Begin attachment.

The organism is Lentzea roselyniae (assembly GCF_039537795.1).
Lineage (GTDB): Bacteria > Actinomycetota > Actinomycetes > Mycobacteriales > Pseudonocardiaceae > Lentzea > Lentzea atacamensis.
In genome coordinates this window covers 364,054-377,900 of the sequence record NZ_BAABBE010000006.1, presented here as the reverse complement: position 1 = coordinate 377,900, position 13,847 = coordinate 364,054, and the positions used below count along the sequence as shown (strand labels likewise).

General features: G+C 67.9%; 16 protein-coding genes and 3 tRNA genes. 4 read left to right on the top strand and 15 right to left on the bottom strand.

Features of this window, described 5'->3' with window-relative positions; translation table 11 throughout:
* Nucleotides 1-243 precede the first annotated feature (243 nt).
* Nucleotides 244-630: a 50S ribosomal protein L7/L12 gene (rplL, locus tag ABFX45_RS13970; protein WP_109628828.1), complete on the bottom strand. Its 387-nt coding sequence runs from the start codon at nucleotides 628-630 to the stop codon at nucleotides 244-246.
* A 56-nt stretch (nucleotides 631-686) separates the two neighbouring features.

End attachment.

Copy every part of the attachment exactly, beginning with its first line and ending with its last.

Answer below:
The organism is Lentzea roselyniae (assembly GCF_039537795.1).
Lineage (GTDB): Bacteria > Actinomycetota > Actinomycetes > Mycobacteriales > Pseudonocardiaceae > Lentzea > Lentzea atacamensis.
In genome coordinates this window covers 364,054-377,900 of the sequence record NZ_BAABBE010000006.1, presented here as the reverse complement: position 1 = coordinate 377,900, position 13,847 = coordinate 364,054, and the positions used below count along the sequence as shown (strand labels likewise).

General features: G+C 67.9%; 16 protein-coding genes and 3 tRNA genes. 4 read left to right on the top strand and 15 right to left on the bottom strand.

Features of this window, described 5'->3' with window-relative positions; translation table 11 throughout:
* Nucleotides 1-243 precede the first annotated feature (243 nt).
* Nucleotides 244-630: a 50S ribosomal protein L7/L12 gene (rplL, locus tag ABFX45_RS13970; protein WP_109628828.1), complete on the bottom strand. Its 387-nt coding sequence runs from the start codon at nucleotides 628-630 to the stop codon at nucleotides 244-246.
* A 56-nt stretch (nucleotides 631-686) separates the two neighbouring features.